What you need to know:
- The general feeling was that the Opposition had lost a winnable election in 1992.
- The US embassy had tried to get Mwai Kibaki, Jaramogi Oginga Odinga and Kenneth Matiba to support one candidate against President Daniel Moi.
On the night of December 22, 1992, Mwai Kibaki was driven to the residence of US Ambassador Smith Hempstone, a few minutes’ drive from his Chui Road in the posh Muthaiga suburb of Nairobi.
For several days, the US embassy had been trying to get Mwai Kibaki, Jaramogi Oginga Odinga and Kenneth Matiba to support one candidate against President Daniel Moi in the landmark elections that year.
At the time, no agreement had been reached.
Food and drinks were served. Both Kibaki and Hempstone loved their Kenyan beers.
Hempstone was, perhaps, on Tusker, his favourite, while Kibaki was, as usual, on White Cap.
A few drinks later, Kibaki opened up: “It is too late, Ambassador.” Hempstone understood.
It was not about the long night, but about the ambassador’s bid to unite Kenya’s opposition.
How the US tried to unite the opponents while at the same time trying to soften President Moi is a remarkable story of diplomacy.
When he arrived in Nairobi, Hempstone thought he had a dream: “It was my intention to try to co-opt Moi.”
To win his cooperation, he wanted to either get him a bull or an aircraft, even a painted junk, according to Hempstone.
It is an intriguing story of what was happening behind the scenes as Kenya went through its first multi-party elections.
As a start, Hempstone had organised to airlift a Black Angus bull calf from a West Virginia ranch in the USA to Moi’s Kabarak farm.
The CIA station in Nairobi had approved the ‘gift’ – part of the various bribes, and freebies, that Western diplomats always gave to African dictators.
The embassy had also reached out to James Kanyotu, the head of the Special Branch, and he had approved the bull gift.
Their only fear was that Kanyotu might share details of “Operation Bullship” with the American press and that would scuttle the effort.
In Nairobi, Kanyotu had agreed to have his boys meet the bull, named Uhuru, at the airport and take it to Kabarak.
Herman Jay “Hank” Cohen, the US Assistant Secretary of the State for African Affairs had not been told about the plan.
It was after Hempstone told Cohen about the gift that American bureaucracy reared its ugly head.
“The whole scheme would have to be checked by the policy wonks, by state’s lawyers, and ethics people,” Hempstone was told.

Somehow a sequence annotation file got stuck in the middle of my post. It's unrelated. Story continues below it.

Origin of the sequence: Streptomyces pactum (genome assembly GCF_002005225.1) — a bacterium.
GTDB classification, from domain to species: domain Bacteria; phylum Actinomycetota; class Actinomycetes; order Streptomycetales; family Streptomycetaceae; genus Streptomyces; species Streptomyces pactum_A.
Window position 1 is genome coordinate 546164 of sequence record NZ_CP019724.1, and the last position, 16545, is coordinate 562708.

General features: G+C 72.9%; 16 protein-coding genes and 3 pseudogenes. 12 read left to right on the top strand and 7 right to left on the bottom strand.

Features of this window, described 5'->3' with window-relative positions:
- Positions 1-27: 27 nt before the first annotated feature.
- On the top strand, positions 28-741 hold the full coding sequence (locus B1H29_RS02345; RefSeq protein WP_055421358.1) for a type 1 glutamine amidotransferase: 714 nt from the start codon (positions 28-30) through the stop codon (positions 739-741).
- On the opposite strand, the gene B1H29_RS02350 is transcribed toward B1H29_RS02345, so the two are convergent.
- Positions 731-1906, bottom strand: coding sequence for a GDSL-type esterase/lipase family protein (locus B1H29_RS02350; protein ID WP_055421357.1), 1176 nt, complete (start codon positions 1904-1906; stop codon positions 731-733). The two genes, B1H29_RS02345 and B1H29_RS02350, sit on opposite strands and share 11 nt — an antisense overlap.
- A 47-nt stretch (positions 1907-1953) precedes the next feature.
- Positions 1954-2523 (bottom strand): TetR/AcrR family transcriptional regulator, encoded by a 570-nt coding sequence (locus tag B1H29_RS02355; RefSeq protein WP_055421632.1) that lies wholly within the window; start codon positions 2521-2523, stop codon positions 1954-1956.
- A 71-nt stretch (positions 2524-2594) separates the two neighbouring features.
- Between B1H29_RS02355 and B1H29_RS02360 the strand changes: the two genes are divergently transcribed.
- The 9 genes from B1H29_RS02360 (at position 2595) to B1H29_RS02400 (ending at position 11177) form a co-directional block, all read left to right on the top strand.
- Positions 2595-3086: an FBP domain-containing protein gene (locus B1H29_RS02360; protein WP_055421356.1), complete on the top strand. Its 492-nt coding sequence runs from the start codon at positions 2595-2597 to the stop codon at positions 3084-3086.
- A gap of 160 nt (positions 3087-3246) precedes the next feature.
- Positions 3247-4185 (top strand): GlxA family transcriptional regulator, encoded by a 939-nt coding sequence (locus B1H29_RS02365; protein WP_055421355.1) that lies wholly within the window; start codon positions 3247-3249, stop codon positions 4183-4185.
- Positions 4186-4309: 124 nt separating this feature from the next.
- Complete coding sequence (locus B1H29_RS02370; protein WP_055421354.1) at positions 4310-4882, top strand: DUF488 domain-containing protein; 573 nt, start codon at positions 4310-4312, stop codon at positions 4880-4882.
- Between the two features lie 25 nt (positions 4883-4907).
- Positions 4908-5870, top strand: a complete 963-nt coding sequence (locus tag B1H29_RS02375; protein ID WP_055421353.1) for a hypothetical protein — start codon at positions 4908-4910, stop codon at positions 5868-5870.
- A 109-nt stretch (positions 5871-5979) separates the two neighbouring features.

He would later be taken through a rat chase, as the calf got older.
Finally, he admits, “As time passed, I finally lost my temper … I cabled Cohen that the operation was cancelled.”
Moi got a separate bull, a Friesland cow and calf — according to Hempstone — from the German ambassador.
After the failure of the bull project, there was another attempt to give Moi a Lockheed C-130 Hercules for personal use.
That also flopped, and he at one time raised the matter with Hempstone.
“You know the Americans promised me a C-130 for my personal use,” he reminded Hempstone during a meeting at State House.
“I was not aware,” replied Hempstone before Moi started complaining: “Yes, they did. I was the first in Africa to fight Communism. But now the Cold War is over, and you have no use of your old friends and allies. Mobutu got one,” said Moi in reference to Zaire’s Mobutu Sese Seko.
In 1977, the US had provided Mobutu with seven C-130 transport aircraft — one for Mobutu’s personal use, which was fitted with a special “executive capsule permanently installed at the president’s own expense.”
By 1982, when a US Committee on Foreign Relations visited Zaire (now the Democratic Republic of Congo) they found that only two of the C-130s were operating.
One of them was Mobutu’s C-130 and the other had been converted to carry cattle for Mobutu’s ranches.
So when Moi asked for a C-130, the Americans had a history informing their decisions.
After meeting Moi, Hempstone spoke to his military advisers about the C-130 and he was curtly told: “The Kenyans can’t afford a C-130, and they need one like they need a space shuttle. They can’t even keep their F-5s and Huey choppers flying.”
Unsatisfied, Hempstone then called Cohen: “They can’t afford it. A C-130 with a full package of parts and spares, and instructions for the pilots, costs close to $20 million …tell him it is negative.”
Hempstone pushed on: “Come on, Hank. You could pick up a clapped-out C-130 from the Air National Guard for a couple of million, slap a fresh coat of paint on it, install a luxury pod, and Moi would be pleased as punch.” He was told no, with finality.
Though Moi later bought a Fokker for Sh2.3 billion, the US attempt to play soft games with him was in line with Western interests to retain him.
That was until they realised that Moi was a terror too.